Step 4: Attach a sawtooth hanger to the back of the board. Trust me, you want to do this step now! It is much easier to nail the hanger to the board before you’ve attached your bottle to the front. Flip your board over and measure 1 inch from the top and 3 5/8” inches from the sides (1x8” boards are actually only 7 1/4 inches wide, so you are finding the center of the board.) Make a small mark. Center the hanger over your mark & nail into place.
Step 5: Attach the wine bottle to the front of your board! Be patient with this step - it’s important to make sure that you get the straps securely fastened so the bottle won’t slip out. Also, please slip on some sturdy work gloves as the metal strap can be very sharp on the edges. Using the snips, cut two 10” pieces of pipe hanger strap and flatten out each piece. You can find this stuff in the plumbing section at your local hardware store! (Please do not try to cut the strap with anything besides snips -this stuff is hard and you need the right tools!)
Mark your board & pre-drill small holes where you plan to mount the straps. I placed the straps at 4 and 6 inches from the bottom of the board, and the screws were 2” from each side of the board. (PLEASE NOTE: These measurements are based on the fact that my bottles were a fairly standard size with a circumference of approx. 9 inches. Before you start drilling, verify that these measurements will work for your selected bottle and adjust if necessary.)
Bend each piece of strap at the third hole from the ends. Using your screws, attach each strap securely to the board, but do not tighten the screws all the way.
Once your straps are mounted, slide your bottle down into the straps and check to see how much you need to tighten the screws so the bottle fits snugly. Carefully tighten everything up and you are good to go! (I often remove my bottle while tightening the screws so my drill is not hitting the bottle. You should be able to carefully wiggle the bottle back into the tightened straps at the end.)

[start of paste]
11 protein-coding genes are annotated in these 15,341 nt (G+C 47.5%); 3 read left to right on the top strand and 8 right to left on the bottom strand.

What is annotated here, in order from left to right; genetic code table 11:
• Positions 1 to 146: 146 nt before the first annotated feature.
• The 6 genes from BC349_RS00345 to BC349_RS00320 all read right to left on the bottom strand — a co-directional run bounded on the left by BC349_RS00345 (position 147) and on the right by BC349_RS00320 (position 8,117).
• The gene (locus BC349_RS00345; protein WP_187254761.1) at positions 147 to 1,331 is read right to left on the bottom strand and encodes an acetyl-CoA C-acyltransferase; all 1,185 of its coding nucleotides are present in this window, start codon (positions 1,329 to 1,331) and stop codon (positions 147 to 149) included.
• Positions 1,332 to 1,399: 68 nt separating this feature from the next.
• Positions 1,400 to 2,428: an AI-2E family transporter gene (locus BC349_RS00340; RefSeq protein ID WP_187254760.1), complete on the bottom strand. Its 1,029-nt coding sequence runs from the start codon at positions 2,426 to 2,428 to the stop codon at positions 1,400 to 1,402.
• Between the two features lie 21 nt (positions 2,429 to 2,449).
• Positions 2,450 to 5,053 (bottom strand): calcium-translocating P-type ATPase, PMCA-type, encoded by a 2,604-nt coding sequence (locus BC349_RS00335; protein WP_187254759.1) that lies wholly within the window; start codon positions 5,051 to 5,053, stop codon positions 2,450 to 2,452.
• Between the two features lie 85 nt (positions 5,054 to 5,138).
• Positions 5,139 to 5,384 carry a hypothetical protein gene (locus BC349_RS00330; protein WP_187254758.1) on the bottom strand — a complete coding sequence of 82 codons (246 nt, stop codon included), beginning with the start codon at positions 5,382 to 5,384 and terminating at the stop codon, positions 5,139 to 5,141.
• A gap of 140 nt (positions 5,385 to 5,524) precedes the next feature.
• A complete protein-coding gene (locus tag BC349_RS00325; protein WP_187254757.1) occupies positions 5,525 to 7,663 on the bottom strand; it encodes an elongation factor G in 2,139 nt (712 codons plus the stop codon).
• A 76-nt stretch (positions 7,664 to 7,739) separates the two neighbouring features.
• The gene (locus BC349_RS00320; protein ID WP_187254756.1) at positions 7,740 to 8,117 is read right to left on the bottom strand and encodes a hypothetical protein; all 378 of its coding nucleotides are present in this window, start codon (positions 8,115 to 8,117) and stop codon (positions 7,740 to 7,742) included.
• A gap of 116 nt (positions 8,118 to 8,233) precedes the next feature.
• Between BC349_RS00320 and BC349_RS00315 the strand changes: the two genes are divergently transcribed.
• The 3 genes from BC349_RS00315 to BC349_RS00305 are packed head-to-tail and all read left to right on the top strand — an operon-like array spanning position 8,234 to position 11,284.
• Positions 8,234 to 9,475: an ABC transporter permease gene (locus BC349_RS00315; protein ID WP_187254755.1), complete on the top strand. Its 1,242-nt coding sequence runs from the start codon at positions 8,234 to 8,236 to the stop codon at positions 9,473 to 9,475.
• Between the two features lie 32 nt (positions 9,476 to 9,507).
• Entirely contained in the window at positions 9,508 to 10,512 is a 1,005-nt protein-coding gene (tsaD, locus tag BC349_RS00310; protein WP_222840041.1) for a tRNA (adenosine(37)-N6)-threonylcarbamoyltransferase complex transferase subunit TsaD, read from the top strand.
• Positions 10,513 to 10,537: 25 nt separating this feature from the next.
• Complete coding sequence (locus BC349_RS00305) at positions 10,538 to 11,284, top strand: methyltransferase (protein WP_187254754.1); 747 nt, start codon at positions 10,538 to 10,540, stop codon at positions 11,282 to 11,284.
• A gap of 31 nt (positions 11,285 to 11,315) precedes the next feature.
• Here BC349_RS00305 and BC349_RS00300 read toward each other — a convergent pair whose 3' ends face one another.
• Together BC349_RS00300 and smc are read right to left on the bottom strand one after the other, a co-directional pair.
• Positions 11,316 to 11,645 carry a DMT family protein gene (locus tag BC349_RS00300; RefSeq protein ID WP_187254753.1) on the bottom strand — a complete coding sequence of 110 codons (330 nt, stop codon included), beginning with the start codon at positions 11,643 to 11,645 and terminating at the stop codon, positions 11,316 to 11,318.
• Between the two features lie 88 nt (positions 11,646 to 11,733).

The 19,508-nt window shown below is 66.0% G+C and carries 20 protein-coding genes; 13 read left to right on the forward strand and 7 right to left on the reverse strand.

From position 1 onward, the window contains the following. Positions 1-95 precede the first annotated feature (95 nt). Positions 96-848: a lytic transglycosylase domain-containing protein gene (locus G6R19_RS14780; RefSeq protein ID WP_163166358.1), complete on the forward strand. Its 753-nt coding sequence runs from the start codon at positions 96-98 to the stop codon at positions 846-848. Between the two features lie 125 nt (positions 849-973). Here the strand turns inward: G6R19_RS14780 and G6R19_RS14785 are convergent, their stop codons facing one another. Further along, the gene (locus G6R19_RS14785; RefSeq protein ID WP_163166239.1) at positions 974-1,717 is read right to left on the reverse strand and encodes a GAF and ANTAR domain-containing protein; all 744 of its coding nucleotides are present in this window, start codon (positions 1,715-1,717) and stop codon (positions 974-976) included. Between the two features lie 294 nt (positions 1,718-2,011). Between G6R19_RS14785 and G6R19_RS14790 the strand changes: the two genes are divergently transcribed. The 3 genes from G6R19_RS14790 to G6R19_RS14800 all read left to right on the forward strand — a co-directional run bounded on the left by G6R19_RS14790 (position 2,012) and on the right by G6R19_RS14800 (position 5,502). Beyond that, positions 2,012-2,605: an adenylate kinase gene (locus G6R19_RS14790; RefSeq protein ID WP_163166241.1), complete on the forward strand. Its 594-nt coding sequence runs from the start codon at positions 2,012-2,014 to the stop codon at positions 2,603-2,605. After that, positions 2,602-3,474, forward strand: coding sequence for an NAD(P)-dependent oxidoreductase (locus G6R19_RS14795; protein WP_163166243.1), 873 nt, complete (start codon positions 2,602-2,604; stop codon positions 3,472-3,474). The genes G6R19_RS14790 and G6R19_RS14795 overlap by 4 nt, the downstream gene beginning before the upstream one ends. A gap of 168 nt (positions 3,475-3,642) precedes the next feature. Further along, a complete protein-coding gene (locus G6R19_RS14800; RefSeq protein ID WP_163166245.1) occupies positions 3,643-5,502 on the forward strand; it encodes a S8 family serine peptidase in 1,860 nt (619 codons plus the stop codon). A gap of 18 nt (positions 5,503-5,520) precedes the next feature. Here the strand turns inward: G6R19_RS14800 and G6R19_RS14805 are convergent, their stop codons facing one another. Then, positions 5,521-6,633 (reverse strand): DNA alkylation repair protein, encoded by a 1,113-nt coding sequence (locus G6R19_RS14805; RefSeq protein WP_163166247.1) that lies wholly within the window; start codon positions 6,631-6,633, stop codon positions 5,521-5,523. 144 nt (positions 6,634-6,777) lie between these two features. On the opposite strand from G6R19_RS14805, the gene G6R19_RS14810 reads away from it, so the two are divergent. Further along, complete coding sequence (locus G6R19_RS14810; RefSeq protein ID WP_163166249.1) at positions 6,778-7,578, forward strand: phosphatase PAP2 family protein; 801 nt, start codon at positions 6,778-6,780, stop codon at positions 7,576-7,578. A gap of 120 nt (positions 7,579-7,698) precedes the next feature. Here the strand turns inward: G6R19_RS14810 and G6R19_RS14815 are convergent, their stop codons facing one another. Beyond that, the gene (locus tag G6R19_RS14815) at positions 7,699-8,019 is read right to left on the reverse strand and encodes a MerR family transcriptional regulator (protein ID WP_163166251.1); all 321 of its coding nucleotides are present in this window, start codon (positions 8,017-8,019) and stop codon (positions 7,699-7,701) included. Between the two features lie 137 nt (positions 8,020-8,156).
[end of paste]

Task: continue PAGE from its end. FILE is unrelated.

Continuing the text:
Fill with your favorite flowers, candles, or other seasonal decor and enjoy!


To BUY this gorgeous bottle wall décor, click here!

Suggested materials:

  • 1x8" Pine board
  • Screws
  • Wine Bottles
See all materials

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Have a question about this project?

2 questions
  • Bh.10110350
    on Nov 2, 2016

    would it help? or "not really necessary" to also glue bottle to the board....?

    • ForEveritts Home
      on Nov 2, 2016

      If you are having a hard time getting the straps tight enough, you could always use a little glue, like JB Weld or super glue, to help hold the bottle. As long as you tighten it down enough, it shouldn't be necessary!

  • Carolyn Noyer
    on Nov 13, 2016

    Is there anything else that I can use other than the metal straps? They really don't appeal to me. (For instance a small shelf to sit the bottle on and something around the neck to keep it balanced? )

    • Kathy Lillis
      on Dec 4, 2016

      I made something very similar to that but I used a length from a narrow belt and folded the end of the belt under and screwed it in that way,also I used a round shaped vase (like a glass) and but a dowel in the wood under the "vase" for support

Join the conversation

2 of 71 comments
  • Marti Bradish
    on Jun 11, 2018

    I'm just curious, why do you need to clean the label off the wine bottle using baking soda and coconut oil? Any cheaper priced oil will work. Coconut oil is a bit pricey. The baking soda (any brand name) is definitely a plus to get the label off. But any cheaper oil works very well. No need to spend more$$to do this craft


  • Renata
    on Apr 17, 2019

    These are kool. But at the price of coconut oil I'll use my googone. Lol